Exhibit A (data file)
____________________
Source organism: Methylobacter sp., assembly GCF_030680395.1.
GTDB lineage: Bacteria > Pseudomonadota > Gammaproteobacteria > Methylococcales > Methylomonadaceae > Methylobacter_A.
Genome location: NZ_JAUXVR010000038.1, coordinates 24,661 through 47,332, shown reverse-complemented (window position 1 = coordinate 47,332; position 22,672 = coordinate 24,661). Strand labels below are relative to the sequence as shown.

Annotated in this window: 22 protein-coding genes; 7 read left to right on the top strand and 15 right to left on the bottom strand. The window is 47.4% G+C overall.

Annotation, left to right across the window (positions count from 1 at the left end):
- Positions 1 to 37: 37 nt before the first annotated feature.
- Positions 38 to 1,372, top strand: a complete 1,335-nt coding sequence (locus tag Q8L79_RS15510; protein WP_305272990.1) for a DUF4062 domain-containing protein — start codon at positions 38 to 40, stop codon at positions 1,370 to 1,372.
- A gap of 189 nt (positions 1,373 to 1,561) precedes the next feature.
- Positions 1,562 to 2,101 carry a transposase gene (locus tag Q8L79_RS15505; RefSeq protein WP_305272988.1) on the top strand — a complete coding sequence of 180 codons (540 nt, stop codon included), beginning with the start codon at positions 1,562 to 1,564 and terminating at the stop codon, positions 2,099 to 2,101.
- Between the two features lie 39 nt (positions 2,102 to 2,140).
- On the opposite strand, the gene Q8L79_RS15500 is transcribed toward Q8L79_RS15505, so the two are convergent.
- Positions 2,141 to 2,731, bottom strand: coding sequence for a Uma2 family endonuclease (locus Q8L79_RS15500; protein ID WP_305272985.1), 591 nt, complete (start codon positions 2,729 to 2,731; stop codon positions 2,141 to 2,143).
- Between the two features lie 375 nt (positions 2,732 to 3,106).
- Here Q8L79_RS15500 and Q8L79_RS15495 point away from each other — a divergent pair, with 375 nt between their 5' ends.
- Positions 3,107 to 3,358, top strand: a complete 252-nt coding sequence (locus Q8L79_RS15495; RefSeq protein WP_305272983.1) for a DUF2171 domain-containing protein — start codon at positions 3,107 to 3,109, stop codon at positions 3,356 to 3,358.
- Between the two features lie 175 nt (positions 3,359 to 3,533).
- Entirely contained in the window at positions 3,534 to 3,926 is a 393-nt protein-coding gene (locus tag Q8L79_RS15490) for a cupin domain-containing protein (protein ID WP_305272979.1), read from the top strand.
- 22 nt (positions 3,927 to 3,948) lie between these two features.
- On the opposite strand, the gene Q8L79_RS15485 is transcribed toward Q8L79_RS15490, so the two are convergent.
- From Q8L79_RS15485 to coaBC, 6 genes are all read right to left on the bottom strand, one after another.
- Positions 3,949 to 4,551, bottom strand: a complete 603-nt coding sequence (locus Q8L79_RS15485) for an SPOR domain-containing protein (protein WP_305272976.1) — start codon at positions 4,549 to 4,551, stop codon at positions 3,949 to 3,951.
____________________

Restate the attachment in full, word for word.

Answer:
Source organism: Methylobacter sp., assembly GCF_030680395.1.
GTDB lineage: Bacteria > Pseudomonadota > Gammaproteobacteria > Methylococcales > Methylomonadaceae > Methylobacter_A.
Genome location: NZ_JAUXVR010000038.1, coordinates 24,661 through 47,332, shown reverse-complemented (window position 1 = coordinate 47,332; position 22,672 = coordinate 24,661). Strand labels below are relative to the sequence as shown.

Annotated in this window: 22 protein-coding genes; 7 read left to right on the top strand and 15 right to left on the bottom strand. The window is 47.4% G+C overall.

Annotation, left to right across the window (positions count from 1 at the left end):
- Positions 1 to 37: 37 nt before the first annotated feature.
- Positions 38 to 1,372, top strand: a complete 1,335-nt coding sequence (locus tag Q8L79_RS15510; protein WP_305272990.1) for a DUF4062 domain-containing protein — start codon at positions 38 to 40, stop codon at positions 1,370 to 1,372.
- A gap of 189 nt (positions 1,373 to 1,561) precedes the next feature.
- Positions 1,562 to 2,101 carry a transposase gene (locus tag Q8L79_RS15505; RefSeq protein WP_305272988.1) on the top strand — a complete coding sequence of 180 codons (540 nt, stop codon included), beginning with the start codon at positions 1,562 to 1,564 and terminating at the stop codon, positions 2,099 to 2,101.
- Between the two features lie 39 nt (positions 2,102 to 2,140).
- On the opposite strand, the gene Q8L79_RS15500 is transcribed toward Q8L79_RS15505, so the two are convergent.
- Positions 2,141 to 2,731, bottom strand: coding sequence for a Uma2 family endonuclease (locus Q8L79_RS15500; protein ID WP_305272985.1), 591 nt, complete (start codon positions 2,729 to 2,731; stop codon positions 2,141 to 2,143).
- Between the two features lie 375 nt (positions 2,732 to 3,106).
- Here Q8L79_RS15500 and Q8L79_RS15495 point away from each other — a divergent pair, with 375 nt between their 5' ends.
- Positions 3,107 to 3,358, top strand: a complete 252-nt coding sequence (locus Q8L79_RS15495; RefSeq protein WP_305272983.1) for a DUF2171 domain-containing protein — start codon at positions 3,107 to 3,109, stop codon at positions 3,356 to 3,358.
- Between the two features lie 175 nt (positions 3,359 to 3,533).
- Entirely contained in the window at positions 3,534 to 3,926 is a 393-nt protein-coding gene (locus tag Q8L79_RS15490) for a cupin domain-containing protein (protein ID WP_305272979.1), read from the top strand.
- 22 nt (positions 3,927 to 3,948) lie between these two features.
- On the opposite strand, the gene Q8L79_RS15485 is transcribed toward Q8L79_RS15490, so the two are convergent.
- From Q8L79_RS15485 to coaBC, 6 genes are all read right to left on the bottom strand, one after another.
- Positions 3,949 to 4,551, bottom strand: a complete 603-nt coding sequence (locus Q8L79_RS15485) for an SPOR domain-containing protein (protein WP_305272976.1) — start codon at positions 4,549 to 4,551, stop codon at positions 3,949 to 3,951.